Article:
Stillwell, U.S. Pat. No. 4,457,307, which discloses a movable saw and saw carriage which may be mounted to a patient's femur and positioned to cut the femur bone. An elongated rail is secured substantially parallel to the femur. A saw carriage and a carriage housing are attached to the rail. The saw has a blade extending substantially parallel to the direction of linear movement of the saw carriage. The saw carriage is slidably guided along paths substantially parallel to the elongated rails for making cuts in the femur bone. The saw may be positioned in a plurality of second positions where the saw carriage is slidably guided in paths substantially perpendicular to the elongated rail for making traverse distal femur cuts and for scoring the tibia cortex. Additionally, the saw may be positioned in a plurality of third positions where the saw carriage is slidably guided to form an acute angle with the elongated rail for making anterior and posterior femur chamfer cuts.

Keller, U.S. Pat. No. 4,586,496, discloses a surgical chisel having a flexurally rigid chisel shank and a thin, elongated chisel blade fixed at its front end. A chisel guide is provided having slides for displaceably guiding the blade and shank in a longitudinal direction.

Zarnowski et al., U.S. Pat. No. 4,892,093, discloses a cutting guide for a saw blade for resecting a femur. The device is attached to a femur after the distal end has been removed and a transverse surface has been established. The cutting guide includes a base member having a planar base surface. A pair of laterally spaced-apart locating and securing posts are integral with the base member and project in a direction normal to the base surface to interconnect with the femur. Guide members in the form of cylindrical bars are positioned within side members attached to the base. A saw blade may be inserted between the guide surfaces to properly position the blade to cut the femur.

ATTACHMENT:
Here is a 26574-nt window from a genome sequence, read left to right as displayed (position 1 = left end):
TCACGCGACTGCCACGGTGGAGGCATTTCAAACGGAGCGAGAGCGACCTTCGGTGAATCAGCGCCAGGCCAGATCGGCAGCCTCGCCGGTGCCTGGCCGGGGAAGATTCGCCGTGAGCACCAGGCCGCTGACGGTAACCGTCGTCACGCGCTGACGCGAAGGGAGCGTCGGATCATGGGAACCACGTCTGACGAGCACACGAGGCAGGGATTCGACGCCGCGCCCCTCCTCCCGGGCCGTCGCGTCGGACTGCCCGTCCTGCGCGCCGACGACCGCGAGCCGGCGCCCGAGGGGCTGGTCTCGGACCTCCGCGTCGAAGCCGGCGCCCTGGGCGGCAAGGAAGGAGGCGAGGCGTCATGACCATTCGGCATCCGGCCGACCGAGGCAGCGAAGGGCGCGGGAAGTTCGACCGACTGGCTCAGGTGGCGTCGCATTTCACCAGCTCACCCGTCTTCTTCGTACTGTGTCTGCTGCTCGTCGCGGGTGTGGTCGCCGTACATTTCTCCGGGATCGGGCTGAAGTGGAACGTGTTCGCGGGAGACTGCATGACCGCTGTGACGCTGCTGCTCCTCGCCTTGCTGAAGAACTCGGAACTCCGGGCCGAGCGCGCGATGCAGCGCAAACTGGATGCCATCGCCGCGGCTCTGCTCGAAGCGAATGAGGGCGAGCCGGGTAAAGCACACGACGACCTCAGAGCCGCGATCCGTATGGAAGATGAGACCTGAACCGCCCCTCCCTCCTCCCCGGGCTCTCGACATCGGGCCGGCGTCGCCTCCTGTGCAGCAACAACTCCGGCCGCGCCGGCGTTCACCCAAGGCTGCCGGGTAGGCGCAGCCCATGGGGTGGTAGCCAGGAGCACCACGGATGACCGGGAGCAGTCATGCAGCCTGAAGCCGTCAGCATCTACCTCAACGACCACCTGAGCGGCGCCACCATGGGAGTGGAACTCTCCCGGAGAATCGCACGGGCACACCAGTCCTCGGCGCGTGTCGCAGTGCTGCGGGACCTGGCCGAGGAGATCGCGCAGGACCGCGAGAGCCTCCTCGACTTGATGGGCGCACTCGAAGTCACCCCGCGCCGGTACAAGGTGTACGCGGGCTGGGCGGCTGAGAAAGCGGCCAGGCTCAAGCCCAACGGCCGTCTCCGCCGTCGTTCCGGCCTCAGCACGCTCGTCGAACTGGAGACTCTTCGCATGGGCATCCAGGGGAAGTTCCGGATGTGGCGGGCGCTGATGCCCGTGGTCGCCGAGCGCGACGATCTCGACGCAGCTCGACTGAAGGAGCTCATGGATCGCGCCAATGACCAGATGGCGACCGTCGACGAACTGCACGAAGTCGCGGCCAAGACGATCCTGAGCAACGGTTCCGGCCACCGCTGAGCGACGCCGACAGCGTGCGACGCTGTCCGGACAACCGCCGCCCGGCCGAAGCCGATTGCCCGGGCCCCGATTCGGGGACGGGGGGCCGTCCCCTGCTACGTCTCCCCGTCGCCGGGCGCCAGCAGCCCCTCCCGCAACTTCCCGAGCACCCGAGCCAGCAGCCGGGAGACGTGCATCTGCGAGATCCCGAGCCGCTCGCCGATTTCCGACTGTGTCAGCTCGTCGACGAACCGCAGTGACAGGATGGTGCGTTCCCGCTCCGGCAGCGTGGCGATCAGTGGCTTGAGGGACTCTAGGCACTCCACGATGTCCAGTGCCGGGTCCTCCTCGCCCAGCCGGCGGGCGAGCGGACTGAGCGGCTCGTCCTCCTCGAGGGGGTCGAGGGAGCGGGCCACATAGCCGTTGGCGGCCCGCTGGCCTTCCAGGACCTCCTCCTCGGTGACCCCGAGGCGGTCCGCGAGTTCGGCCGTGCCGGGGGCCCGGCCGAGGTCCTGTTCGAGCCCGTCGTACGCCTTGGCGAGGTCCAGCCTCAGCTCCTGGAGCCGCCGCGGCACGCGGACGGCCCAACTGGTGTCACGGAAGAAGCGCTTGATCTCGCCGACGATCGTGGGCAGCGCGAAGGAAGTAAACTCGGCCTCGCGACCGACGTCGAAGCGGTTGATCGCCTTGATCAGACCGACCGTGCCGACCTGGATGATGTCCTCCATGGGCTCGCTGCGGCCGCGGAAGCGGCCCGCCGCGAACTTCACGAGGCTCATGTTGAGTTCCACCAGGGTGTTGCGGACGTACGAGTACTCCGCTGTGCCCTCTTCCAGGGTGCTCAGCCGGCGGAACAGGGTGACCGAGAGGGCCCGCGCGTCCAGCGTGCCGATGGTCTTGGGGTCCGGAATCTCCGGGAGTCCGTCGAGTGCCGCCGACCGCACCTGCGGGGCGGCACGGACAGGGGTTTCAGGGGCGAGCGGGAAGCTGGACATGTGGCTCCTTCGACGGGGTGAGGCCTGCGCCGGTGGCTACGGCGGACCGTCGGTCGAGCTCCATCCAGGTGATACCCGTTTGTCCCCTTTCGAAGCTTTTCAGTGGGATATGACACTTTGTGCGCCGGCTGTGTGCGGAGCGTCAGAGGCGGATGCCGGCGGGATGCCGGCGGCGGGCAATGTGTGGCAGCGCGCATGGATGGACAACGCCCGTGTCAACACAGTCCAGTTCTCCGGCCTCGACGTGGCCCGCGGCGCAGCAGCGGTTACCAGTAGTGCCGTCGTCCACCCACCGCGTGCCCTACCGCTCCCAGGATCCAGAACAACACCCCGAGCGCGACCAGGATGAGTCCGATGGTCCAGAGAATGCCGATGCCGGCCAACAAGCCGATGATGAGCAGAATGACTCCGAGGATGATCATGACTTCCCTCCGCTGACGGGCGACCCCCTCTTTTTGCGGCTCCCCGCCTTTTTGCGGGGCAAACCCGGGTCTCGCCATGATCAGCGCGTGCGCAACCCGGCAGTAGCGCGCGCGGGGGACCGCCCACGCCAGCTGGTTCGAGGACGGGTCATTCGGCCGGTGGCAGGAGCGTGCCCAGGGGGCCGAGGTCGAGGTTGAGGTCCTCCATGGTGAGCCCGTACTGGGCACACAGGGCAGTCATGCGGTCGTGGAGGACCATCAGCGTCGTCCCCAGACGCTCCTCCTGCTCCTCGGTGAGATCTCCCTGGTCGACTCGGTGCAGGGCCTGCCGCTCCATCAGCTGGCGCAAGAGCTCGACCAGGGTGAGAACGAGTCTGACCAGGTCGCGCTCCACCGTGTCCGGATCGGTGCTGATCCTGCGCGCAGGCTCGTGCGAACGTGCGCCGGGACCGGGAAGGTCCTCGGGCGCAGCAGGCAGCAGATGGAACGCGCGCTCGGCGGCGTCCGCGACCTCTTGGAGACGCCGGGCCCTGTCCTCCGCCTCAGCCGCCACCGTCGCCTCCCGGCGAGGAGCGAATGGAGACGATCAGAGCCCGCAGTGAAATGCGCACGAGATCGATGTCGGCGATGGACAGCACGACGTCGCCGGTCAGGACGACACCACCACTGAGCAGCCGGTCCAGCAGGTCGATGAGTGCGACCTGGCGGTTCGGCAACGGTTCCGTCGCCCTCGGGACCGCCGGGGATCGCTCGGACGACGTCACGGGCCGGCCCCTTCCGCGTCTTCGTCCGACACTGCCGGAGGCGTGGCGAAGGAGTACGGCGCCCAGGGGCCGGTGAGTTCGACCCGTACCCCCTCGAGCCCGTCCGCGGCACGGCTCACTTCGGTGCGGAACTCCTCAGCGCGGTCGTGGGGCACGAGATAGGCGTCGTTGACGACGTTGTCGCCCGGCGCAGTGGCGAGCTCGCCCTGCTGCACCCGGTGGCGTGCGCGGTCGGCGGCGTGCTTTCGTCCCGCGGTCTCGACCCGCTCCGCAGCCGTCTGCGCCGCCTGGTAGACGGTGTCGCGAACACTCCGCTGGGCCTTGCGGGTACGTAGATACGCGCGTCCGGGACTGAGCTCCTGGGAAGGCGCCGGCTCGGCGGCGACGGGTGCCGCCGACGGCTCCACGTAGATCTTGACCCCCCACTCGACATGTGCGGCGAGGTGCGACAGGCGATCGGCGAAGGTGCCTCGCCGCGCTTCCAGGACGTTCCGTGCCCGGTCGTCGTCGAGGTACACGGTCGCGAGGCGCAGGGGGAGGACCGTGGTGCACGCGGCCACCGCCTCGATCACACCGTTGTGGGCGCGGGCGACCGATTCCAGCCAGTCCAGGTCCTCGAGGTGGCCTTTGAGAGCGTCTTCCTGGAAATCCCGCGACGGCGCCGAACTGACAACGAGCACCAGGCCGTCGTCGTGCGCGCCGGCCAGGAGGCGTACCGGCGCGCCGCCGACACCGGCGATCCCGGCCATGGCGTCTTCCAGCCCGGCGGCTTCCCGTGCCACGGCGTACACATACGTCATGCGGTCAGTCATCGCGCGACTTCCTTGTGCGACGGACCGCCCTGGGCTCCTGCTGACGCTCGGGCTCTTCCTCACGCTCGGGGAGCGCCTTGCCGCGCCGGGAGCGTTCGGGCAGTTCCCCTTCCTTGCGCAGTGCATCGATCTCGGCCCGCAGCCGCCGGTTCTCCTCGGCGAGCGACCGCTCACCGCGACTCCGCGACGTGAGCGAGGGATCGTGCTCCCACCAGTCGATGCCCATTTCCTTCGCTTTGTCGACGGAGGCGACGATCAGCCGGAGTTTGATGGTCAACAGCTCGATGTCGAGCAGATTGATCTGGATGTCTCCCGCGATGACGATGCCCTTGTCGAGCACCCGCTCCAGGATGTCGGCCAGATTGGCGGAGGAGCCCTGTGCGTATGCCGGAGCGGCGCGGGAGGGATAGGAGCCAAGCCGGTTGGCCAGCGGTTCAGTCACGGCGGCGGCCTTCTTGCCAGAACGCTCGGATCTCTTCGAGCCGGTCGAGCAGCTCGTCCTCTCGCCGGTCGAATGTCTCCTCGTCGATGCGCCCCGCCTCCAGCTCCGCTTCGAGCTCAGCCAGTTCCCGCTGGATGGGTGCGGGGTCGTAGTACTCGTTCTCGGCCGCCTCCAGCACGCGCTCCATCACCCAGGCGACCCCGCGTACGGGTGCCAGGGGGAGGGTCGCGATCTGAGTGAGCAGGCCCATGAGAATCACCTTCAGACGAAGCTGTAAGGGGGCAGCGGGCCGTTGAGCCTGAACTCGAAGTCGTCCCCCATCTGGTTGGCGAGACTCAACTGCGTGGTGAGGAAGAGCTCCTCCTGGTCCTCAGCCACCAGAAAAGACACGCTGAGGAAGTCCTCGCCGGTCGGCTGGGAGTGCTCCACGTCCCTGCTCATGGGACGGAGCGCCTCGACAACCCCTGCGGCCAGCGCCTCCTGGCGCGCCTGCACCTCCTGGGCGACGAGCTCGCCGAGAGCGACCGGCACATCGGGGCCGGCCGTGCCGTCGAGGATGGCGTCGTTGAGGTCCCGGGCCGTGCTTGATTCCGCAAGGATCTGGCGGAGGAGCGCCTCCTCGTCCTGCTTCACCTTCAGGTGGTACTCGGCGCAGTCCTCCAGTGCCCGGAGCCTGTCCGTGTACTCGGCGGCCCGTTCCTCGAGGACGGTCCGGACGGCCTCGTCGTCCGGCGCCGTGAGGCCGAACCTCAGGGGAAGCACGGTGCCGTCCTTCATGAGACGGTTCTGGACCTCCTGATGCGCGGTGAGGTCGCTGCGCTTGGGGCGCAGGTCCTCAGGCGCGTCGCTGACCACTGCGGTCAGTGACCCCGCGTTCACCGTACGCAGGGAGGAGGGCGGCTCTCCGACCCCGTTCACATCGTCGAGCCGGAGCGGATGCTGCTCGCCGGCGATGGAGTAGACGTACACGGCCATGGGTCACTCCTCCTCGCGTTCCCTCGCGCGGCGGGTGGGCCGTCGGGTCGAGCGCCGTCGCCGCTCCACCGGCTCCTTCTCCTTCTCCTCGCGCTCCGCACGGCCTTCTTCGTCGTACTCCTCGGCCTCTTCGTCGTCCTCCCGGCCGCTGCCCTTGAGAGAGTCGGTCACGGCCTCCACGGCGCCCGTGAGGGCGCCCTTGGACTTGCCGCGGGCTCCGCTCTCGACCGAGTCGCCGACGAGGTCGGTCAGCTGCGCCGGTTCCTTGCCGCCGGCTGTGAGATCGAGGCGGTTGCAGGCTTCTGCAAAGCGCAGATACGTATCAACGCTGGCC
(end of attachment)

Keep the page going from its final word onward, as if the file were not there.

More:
Vandewalls, U.S. Pat. No. 4,896,663, discloses a drill for drilling a hole into a femur. The device includes a positioning mechanism to firmly engage the outer peripheral surface of the femoral head and the femoral neck. This immobilizes the drill bushing relative to the femur and orients the axis of the drill with the central axis of the femur.

Schmidt, U.S. Pat. No. 5,049,149, discloses a sawing gauge system for intertrochantery accommodation osteotomies for removing a wedge-shaped section of bone with a predetermined wedge-angle so that an optimal pre-stress load F can act.

Lackey, U.S. Pat. No. 5,053,037, discloses a femoral drill guide with interchangeable femoral collets, a femoral reamer and a femoral anterior/posterior cutting block with an adoptable anterior femoral ledge. A plurality of diagonal slots are provided for making diagonal cuts in the distal end of the femur.

Ferrante et al. U.S. Pat. No. 5,098,436, discloses a modular guide for shaping a femur comprising a first bracket defining a generally U-shaped structure having an internal surface adapted to be seated on the distal aspect of a resected femur bone and an elongated central opening appointed to expose a selected area of the resected femur, including a curved track for guiding a first shaping tool along a predetermined path for controlled shaping of a curved patellar groove and a portion of the selected area exposed through the opening. A second bracket defines a linear slotted bore extending generally parallel to the long axis of the femur for guiding a second shaping tool to form a relatively deep recess accommodating an intercondylar-stabilizing housing of a knee implant.

Brown, U.S. Pat. No. 5,234,432, discloses a method of cutting the proximal end of a femur prior to cementing in a prosthesis for reconstructive hip surgery.

Additionally, Whiteside, U.S. Pat. No. 4,474,177 describes instruments for creating the distal femoral surfaces where a guide is used to index a flat surface used to guide the distal femoral resection. Kaufman, et al. U.S. Pat. No. 4,721,104 describes a method of preparing the intracondylar area of the distal femur. In addition, Kenna, U.S. Pat. No. 4,787,383 describes a saw and saw guide used to perform the most distal planar femoral resection. Jellicoe, U.S. Pat. No. 5,047,032 utilizes a side cutting drill to form the distal femoral surface.